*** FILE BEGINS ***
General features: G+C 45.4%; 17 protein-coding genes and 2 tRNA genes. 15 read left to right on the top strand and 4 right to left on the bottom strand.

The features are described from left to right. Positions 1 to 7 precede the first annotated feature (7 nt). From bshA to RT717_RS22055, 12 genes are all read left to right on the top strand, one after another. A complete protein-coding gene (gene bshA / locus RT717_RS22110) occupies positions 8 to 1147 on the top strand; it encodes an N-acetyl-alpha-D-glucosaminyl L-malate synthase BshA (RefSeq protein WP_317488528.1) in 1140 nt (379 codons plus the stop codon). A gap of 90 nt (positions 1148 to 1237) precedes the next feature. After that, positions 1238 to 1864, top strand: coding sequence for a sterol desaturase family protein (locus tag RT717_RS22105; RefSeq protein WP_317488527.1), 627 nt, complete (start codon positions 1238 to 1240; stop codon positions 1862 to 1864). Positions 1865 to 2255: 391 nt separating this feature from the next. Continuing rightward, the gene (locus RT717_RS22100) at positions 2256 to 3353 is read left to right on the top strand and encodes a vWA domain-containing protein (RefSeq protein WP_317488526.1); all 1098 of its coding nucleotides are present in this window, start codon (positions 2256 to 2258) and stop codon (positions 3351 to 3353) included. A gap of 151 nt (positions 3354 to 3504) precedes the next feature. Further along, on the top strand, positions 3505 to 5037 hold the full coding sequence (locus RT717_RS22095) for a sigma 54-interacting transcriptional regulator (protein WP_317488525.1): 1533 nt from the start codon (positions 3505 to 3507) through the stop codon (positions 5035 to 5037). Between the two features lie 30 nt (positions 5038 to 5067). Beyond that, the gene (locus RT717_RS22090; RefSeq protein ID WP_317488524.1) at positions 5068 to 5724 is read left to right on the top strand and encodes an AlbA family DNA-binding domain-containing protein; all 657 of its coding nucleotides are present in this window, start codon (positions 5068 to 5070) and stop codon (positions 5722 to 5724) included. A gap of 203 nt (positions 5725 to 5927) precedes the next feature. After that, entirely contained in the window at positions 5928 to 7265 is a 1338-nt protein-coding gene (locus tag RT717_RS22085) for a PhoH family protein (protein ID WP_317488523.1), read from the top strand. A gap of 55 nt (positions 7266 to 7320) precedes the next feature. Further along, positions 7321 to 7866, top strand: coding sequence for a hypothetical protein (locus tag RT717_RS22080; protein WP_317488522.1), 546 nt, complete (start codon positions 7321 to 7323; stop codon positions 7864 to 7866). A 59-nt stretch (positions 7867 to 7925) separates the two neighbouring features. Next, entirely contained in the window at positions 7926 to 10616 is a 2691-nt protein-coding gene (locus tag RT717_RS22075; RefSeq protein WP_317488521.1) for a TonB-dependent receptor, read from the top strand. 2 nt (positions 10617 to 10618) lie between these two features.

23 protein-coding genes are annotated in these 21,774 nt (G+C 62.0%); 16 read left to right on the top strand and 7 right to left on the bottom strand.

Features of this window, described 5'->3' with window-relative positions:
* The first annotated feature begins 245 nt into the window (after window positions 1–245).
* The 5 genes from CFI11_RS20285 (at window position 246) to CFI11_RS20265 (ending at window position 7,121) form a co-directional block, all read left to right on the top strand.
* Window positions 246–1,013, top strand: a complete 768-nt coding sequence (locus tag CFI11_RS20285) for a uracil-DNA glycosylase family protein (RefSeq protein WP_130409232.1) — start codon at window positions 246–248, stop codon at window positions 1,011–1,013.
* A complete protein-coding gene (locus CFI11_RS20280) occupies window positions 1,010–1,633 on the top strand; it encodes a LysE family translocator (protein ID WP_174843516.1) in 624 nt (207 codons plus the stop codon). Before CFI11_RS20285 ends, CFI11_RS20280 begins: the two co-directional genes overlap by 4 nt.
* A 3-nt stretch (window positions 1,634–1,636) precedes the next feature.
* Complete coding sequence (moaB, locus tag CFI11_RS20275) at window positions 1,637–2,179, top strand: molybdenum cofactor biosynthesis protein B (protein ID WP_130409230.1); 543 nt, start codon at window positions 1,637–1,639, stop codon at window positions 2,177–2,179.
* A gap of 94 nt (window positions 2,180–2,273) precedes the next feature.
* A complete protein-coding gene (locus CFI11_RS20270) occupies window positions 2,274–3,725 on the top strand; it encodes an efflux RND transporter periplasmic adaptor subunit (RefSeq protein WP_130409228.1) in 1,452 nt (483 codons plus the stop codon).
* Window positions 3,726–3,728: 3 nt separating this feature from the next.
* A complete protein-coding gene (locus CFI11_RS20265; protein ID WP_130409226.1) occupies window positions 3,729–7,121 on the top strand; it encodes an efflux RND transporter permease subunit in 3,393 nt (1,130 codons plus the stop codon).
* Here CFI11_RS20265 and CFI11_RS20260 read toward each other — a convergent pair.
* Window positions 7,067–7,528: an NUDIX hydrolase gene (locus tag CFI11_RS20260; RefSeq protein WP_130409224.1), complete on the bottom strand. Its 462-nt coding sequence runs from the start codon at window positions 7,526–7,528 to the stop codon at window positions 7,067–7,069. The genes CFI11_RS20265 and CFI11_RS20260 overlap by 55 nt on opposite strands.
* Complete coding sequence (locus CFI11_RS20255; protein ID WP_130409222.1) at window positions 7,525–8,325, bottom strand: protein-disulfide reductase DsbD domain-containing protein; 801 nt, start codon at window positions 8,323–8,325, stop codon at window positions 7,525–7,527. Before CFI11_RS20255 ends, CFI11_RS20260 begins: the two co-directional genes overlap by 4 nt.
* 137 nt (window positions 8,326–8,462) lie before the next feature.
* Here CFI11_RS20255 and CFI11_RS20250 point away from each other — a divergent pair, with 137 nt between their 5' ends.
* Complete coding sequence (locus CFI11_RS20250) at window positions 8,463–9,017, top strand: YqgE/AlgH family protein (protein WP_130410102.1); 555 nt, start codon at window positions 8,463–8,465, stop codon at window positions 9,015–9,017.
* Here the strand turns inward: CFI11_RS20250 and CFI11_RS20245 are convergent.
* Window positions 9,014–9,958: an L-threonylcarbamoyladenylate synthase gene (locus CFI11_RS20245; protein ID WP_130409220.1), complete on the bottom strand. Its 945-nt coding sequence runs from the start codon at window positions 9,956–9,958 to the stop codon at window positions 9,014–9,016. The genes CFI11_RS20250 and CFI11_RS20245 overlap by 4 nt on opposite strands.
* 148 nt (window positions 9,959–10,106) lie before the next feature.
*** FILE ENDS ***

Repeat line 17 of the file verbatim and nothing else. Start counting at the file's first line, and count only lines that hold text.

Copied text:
* Complete coding sequence (locus CFI11_RS20255; protein ID WP_130409222.1) at window positions 7,525–8,325, bottom strand: protein-disulfide reductase DsbD domain-containing protein; 801 nt, start codon at window positions 8,323–8,325, stop codon at window positions 7,525–7,527. Before CFI11_RS20255 ends, CFI11_RS20260 begins: the two co-directional genes overlap by 4 nt.